Keep work and private life separate
People do not behave the same way at work as they do at home. Someone may come across as very friendly and easy-going at work, yet be impossible at home. An important part of a job is making a professional impression. Employees who misbehave are punished and certainly not tolerated. Behaviour towards others should be professional as well. A co-worker can also become a friend over time. It is important, however, to draw a line. Too much friendship may be harmful to a professional climate and negatively influence relationships with other employees. In this case, the relationship will fail in phase 3 or 4 of the interpersonal relationship model with phases.
Stay out of other people’s business
Live and let live. Managers should enable each employee to keep working independently. Various methods are used in order to make sure tasks don’t overlap. If tasks do overlap, that means employees will interfere in each other’s work. This often doesn’t go over well in practice. It’s better for everyone to stick to their own affairs, unless the opposite is desirable.
Give the other enough space
In addition to the previous tip: give each other enough space on the job. After all, people need a certain amount of personal space in order to function properly. It’s important that this space be respected. This also includes eavesdropping on conversations or reading other people’s letters or emails. Such practices almost always end in conflicts and serious dissatisfaction in employees.
Don’t participate in gossip or spreading lies
An open, honest, and motivating communication style is essential for the atmosphere within the organisation. This is what the interpersonal relationship model shows, too. For that reason, only spread correct information about company affairs, but also about co-workers and other people. If gossip is doing the rounds within the organisation, discuss it with the person concerned and not with others. Definitely read the story of Socrates and the three sieves below.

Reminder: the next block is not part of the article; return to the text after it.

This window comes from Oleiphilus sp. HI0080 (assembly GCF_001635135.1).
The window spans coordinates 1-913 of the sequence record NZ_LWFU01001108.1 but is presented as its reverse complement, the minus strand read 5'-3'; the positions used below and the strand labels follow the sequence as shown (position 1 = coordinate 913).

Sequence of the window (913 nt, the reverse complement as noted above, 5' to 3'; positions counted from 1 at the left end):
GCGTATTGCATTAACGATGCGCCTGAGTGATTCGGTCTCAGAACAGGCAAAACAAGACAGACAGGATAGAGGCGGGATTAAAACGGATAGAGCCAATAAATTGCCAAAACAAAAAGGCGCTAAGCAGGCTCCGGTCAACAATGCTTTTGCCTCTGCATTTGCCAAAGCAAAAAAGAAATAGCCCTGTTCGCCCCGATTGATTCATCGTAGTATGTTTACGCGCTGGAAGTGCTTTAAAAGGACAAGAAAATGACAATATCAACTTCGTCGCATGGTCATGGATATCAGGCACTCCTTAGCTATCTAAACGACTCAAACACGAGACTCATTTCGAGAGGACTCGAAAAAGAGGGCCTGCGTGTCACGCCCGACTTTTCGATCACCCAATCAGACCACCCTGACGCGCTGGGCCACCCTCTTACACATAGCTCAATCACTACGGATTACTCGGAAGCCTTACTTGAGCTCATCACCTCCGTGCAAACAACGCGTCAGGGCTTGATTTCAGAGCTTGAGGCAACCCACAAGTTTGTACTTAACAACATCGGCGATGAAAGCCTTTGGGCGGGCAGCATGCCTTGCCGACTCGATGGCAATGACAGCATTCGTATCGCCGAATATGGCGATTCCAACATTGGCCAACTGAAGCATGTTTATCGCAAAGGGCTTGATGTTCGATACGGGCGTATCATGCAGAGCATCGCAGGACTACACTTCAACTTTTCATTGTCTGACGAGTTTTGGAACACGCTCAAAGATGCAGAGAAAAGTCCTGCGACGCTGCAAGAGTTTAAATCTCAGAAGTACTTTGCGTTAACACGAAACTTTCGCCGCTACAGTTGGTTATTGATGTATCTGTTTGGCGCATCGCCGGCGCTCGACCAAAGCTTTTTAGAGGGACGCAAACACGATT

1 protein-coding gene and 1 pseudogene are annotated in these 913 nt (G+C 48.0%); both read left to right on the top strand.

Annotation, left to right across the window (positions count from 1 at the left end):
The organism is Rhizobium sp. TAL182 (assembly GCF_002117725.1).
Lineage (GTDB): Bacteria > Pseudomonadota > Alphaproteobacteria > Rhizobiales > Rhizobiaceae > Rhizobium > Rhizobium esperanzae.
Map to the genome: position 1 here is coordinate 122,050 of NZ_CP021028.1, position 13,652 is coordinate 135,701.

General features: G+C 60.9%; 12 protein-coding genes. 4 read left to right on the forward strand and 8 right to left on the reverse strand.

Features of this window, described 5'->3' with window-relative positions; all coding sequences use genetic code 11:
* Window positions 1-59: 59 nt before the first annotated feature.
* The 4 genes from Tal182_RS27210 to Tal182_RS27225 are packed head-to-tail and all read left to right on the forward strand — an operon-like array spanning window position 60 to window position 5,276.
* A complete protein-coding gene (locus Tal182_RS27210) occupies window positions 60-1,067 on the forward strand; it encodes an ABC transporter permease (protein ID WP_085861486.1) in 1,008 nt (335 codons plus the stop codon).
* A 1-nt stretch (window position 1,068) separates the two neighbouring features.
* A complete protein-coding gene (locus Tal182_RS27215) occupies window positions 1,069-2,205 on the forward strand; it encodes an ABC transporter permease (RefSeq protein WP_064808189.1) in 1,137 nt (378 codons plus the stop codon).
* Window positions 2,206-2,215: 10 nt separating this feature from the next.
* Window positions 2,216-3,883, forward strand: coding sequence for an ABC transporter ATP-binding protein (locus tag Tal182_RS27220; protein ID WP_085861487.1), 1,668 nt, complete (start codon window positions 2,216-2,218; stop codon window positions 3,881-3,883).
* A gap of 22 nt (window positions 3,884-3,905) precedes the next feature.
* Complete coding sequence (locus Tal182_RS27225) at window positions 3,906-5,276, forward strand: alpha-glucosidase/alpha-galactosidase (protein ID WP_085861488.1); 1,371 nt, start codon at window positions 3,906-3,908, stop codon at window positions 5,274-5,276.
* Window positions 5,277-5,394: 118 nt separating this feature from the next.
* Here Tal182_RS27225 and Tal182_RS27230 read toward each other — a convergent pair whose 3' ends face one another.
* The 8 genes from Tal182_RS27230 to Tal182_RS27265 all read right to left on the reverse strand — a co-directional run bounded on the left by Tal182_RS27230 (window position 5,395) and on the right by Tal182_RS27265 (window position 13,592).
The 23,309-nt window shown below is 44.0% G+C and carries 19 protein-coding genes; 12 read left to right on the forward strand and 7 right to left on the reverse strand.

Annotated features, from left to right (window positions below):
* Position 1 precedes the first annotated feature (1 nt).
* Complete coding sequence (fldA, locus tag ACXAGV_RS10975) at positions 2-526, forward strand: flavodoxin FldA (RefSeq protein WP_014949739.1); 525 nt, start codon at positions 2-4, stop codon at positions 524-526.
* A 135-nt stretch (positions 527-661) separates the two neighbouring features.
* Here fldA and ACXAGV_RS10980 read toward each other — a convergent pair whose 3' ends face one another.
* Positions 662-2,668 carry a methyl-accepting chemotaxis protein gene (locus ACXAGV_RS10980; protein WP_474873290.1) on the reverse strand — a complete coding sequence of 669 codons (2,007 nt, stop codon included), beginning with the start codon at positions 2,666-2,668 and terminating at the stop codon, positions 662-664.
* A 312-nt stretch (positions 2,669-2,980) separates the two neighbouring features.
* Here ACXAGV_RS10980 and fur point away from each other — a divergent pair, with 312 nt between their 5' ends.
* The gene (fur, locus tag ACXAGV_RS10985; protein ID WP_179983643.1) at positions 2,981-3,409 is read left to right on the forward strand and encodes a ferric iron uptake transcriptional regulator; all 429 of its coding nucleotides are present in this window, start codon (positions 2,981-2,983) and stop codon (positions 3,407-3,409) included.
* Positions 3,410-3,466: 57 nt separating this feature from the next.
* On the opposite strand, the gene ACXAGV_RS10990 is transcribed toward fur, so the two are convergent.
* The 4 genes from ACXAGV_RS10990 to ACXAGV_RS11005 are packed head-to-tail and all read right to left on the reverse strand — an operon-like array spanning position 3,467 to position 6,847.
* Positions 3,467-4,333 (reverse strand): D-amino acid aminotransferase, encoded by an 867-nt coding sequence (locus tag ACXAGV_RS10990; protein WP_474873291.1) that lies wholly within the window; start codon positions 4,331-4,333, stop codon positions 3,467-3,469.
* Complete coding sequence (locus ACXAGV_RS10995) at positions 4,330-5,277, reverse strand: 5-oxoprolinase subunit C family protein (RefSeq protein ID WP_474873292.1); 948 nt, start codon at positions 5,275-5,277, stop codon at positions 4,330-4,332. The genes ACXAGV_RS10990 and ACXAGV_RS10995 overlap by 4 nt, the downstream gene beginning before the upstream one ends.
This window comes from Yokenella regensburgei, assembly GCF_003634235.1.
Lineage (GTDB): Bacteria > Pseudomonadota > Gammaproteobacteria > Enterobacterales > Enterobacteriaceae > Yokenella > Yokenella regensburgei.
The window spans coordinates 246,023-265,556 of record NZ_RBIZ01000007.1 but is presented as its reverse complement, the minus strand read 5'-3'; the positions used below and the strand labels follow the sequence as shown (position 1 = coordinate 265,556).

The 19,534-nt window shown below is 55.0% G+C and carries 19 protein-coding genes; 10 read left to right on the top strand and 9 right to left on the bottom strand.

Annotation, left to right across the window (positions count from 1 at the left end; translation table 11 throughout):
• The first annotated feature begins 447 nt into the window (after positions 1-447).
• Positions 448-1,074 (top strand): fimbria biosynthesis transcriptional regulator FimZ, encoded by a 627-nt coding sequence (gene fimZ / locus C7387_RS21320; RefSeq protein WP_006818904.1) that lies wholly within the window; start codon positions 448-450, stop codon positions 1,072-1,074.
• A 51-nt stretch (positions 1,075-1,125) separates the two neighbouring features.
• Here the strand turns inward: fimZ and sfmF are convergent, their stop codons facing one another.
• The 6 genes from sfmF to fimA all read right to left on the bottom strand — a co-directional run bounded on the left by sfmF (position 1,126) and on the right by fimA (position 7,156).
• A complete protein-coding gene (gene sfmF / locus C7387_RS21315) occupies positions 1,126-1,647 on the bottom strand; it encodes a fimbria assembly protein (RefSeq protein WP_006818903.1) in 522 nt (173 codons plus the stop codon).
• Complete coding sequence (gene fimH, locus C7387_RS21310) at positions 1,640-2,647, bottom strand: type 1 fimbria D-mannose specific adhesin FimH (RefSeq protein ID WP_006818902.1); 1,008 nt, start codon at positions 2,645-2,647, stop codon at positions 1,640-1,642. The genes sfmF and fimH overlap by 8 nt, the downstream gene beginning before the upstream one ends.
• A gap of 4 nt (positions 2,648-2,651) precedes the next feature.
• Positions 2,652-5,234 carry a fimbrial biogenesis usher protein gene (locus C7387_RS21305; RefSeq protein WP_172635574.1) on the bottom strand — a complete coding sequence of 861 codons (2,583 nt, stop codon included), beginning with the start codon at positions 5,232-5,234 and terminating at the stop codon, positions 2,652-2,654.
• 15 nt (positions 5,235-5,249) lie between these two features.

Socrates and the three sieves
The Greek philosopher Socrates, too, saw the necessity of an honest and open communication style. Long ago, he was walking through the streets of Athens, when suddenly a man came walking up to him, gesticulating frantically. ‘Socrates! I have to tell you something I heard about a friend of yours.’
‘Wait a second,’ said Socrates. ‘Before you tell me what it is that you heard, have you sieved the story through the three sieves?’ ‘The three sieves?’ the man asks Socrates, confused. ‘Yes,’ he responds. ‘Let’s try.’
‘The first sieve is the sieve of truth. Have you checked whether the story you want to tell me is true?’ ‘No,’ the man says. ‘I heard it on the street and…’
‘All right!’ says Socrates. ‘In that case, I’m sure you’ve run it through the sieve of goodness? Is it something good that want to tell me about my friend?’ ‘No,’ the man answers. ‘No, it’s not.’
‘All right,’ says Socrates. ‘Let’s then use the third sieve. Is it necessary that I should be told this news? Is my friend gravely ill?’ ‘No,’ the man answers. ‘It’s not necessary.’
‘Well then,’ said Socrates. ‘If the story you want to tell me is neither true, nor good, nor necessary, then forget it and don’t bother me with it any more.’
Now it’s your turn
What do you think? Do you recognise the explanation about the interpersonal relationship model? Could you use this model to manage your relationships? What do you think are the pros and cons of a relationship model? Do you have any tips or additional comments?
Share your experience and knowledge in the comments box below.
- Altman, I., & Taylor, D. A. (1973). Social penetration: The development of interpersonal relationships. Holt, Rinehart & Winston.
- Knapp, M. L., Vangelisti, A. L., & Caughlin, J. P. (2005). Interpersonal communication and human relationships.
- Rogers, C. R. (1959). A theory of therapy, personality, and interpersonal relationships: As developed in the client-centered framework (Vol. 3, pp. 184-256). New York: McGraw-Hill.
- Wills, T. A. (1985). Supportive functions of interpersonal relationships.